The signs and symptoms of hypoxic-ischemic encephalopathy (HIE) can be divided into three groups:

  • HIE signs that appear before or during birth
  • HIE signs in the neonatal period (shortly after birth)
  • HIE signs that appear later in infancy or childhood

  • It is essential that physicians recognize the signs and symptoms of HIE occurring before or shortly after birth. This is because therapeutic hypothermia, the only established treatment that can prevent or minimize permanent brain damage from HIE, must be administered shortly after the oxygen deprivation occurs. Current guidelines dictate that this therapy be given within six hours of the hypoxic-ischemic (oxygen-depriving) event. In many cases, this means within six hours of birth

    HIE signs that appear before or during birth

    When an oxygen-depriving event occurs before delivery, a baby may exhibit noticeable signs of distress from within the womb. These signs may indicate that a pregnancy requires immediate intervention such as intrauterine resuscitation or an emergency C-section. With any of the following, doctors should take prompt note and begin an assessment to decide whether a baby is at risk of HIE:

  • Decreased fetal movement
  • Severe maternal cramping (often accompanied by severe back pain)
  • Abnormal fetal heart rate
  • Abnormal contraction pattern
  • Vaginal bleeding
  • Abnormally low or high maternal weight gain
  • Maternal high blood pressure

  • It is important to note that when these signs occur, it may still be possible to prevent HIE. Doctors should instruct mothers how to recognize these signs of fetal distress, and they should monitor high-risk pregnancies closely in case an oxygen-depriving event occurs. When physicians recognize any of the above signs, they should immediately begin to assess the baby’s health and decide how to proceed safely. Failure to provide proper prenatal testing or respond to signs of distress is negligence.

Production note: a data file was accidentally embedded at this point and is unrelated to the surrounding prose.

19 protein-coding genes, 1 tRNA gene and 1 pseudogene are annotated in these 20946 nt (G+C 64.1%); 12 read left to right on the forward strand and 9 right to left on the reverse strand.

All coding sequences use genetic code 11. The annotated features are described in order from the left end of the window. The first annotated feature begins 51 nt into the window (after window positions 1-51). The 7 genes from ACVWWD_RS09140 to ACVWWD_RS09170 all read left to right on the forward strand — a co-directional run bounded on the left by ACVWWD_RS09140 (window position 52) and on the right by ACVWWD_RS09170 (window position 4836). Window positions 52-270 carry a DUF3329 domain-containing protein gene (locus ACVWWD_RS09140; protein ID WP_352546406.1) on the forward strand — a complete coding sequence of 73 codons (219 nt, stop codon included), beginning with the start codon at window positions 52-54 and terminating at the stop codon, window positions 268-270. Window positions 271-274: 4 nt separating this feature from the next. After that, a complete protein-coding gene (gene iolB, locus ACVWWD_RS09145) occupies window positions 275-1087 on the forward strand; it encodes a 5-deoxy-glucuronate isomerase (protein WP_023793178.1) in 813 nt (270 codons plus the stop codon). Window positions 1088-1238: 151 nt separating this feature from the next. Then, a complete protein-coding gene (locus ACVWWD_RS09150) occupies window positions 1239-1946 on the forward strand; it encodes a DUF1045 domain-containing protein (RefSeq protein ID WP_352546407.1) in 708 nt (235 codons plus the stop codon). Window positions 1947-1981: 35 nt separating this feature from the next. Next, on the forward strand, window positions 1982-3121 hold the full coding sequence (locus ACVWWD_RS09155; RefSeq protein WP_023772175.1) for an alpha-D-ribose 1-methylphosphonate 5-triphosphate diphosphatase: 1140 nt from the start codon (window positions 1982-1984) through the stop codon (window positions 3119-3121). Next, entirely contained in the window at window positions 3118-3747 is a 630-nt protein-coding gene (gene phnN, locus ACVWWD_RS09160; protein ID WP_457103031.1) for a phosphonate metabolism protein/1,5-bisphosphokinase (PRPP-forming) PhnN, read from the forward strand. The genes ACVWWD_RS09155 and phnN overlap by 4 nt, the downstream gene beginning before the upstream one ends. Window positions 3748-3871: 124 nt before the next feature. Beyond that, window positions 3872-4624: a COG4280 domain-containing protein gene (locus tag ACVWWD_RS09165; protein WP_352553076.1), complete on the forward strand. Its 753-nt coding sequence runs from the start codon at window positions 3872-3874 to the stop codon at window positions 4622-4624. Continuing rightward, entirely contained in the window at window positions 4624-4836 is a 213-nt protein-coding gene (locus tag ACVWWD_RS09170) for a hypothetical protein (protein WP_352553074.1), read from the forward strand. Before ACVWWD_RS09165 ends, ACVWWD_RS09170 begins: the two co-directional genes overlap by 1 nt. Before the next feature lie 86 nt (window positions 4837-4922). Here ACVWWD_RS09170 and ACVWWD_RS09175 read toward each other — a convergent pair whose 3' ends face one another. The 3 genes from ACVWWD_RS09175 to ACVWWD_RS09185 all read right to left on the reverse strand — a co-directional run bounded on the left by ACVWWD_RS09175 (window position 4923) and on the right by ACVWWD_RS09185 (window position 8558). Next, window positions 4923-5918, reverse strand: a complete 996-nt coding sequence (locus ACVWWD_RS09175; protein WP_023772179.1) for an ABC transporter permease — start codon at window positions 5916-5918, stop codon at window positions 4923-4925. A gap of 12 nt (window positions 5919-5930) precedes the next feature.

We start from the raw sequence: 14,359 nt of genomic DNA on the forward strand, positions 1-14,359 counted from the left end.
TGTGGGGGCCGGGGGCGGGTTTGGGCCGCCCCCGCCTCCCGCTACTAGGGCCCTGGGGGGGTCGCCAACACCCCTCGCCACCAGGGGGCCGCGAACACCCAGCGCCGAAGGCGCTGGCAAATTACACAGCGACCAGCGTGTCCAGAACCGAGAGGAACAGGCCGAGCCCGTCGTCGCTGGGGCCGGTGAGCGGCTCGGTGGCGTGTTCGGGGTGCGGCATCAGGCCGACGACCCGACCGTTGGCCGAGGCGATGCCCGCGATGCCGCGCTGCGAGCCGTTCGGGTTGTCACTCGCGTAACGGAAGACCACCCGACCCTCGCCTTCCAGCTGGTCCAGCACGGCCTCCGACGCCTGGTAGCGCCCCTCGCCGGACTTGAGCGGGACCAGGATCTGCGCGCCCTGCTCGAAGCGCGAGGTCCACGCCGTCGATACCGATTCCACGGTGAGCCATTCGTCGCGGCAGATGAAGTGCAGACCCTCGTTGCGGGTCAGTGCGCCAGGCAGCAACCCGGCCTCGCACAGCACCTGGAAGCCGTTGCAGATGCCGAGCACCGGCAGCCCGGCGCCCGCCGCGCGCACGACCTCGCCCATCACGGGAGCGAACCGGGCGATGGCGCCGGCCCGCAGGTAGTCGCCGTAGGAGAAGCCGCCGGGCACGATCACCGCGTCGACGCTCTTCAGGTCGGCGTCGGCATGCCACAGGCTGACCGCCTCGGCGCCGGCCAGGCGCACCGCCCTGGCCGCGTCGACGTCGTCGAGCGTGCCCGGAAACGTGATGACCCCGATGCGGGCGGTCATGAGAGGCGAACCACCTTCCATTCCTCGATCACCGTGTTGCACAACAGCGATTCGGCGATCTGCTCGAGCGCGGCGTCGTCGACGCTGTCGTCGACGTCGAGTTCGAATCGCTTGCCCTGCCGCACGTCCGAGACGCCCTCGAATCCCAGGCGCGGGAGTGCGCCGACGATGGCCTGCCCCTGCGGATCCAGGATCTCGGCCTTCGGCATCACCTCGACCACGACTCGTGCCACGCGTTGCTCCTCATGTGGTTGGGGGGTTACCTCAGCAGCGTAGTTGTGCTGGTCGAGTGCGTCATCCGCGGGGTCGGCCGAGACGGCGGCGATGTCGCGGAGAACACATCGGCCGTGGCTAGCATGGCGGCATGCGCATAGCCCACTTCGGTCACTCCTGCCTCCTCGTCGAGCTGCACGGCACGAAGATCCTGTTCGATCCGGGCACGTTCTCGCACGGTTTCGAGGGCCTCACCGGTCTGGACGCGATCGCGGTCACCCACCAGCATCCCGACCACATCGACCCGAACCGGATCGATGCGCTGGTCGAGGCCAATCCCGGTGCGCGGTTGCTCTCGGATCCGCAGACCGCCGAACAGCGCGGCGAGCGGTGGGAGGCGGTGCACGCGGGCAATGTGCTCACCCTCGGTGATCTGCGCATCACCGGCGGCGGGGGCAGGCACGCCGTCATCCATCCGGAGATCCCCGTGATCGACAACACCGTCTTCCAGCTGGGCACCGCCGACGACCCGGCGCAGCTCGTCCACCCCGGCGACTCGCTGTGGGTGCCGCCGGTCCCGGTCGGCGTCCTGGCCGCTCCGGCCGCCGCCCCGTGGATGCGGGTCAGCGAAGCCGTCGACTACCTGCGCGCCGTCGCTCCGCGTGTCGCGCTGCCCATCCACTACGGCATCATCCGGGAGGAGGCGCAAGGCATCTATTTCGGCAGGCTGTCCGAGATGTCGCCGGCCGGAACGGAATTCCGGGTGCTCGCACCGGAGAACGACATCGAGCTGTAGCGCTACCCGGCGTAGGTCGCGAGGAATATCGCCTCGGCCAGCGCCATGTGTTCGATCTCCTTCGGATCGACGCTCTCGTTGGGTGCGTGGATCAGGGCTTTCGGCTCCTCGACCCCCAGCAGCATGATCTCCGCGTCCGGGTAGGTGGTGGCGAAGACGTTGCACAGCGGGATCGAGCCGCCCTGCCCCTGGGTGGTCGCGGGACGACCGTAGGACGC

HIE signs in the neonatal period

    When HIE occurs, one or more of the following indicators may be present shortly after birth (1, 2):

  • Low Apgar scores at five or 10 minutes
  • Seizures
  • Difficulty feeding
  • Breathing problems
  • Hypotonia (low muscle tone)
  • Organ problems (failure, damage)
  • Acidemia (low pH in umbilical cord blood gas tests)
  • Abnormal response to light
  • State of abnormal consciousness (hyperalert or lethargic)
  • Coma

  • When these signs and symptoms are present around the time of birth, it is crucial that medical professionals take note of them, and respond promptly. A rapid clinical assessment of any newborn presenting with signs of HIE is necessary in order to determine if therapeutic hypothermia should be administered.

    HIE signs that appear later in infancy or childhood

    In some children with HIE, especially those with mild to moderate HIE, obvious signs and symptoms of an oxygen-depriving event may not be present at the time of birth. In these cases, HIE may become evident later in infancy when one or more of the following occur:

  • Impaired motor function
  • Delayed developmental milestones
  • Seizure disorder
  • Delayed growth
  • Hearing and visual impairments

  • When parents notice these signs and symptoms, it is important for them to contact a healthcare professional. At this point, if doctors diagnose HIE, the child can receive assistance and care quickly to maximize their abilities. It is important to note that although signs may not emerge in the neonatal period, medical professionals should still conduct tests – such as brain imaging or electroencephalogram (EEG) – on newborns who experienced oxygen-depriving events. These tests may reveal brain injuries that routine neonatal tests would not. If a doctor fails to properly assess a baby at risk of HIE, and therefore misses the window to provide therapeutic hypothermia, this is medical malpractice. In some cases, doctors or nurses may neglect to conduct proper testing because they are attempting to cover up a mistake that caused therapeutic hypothermia in the first place. This is unacceptable; medical professionals should always own up to their mistakes and do everything they can to prevent permanent damage.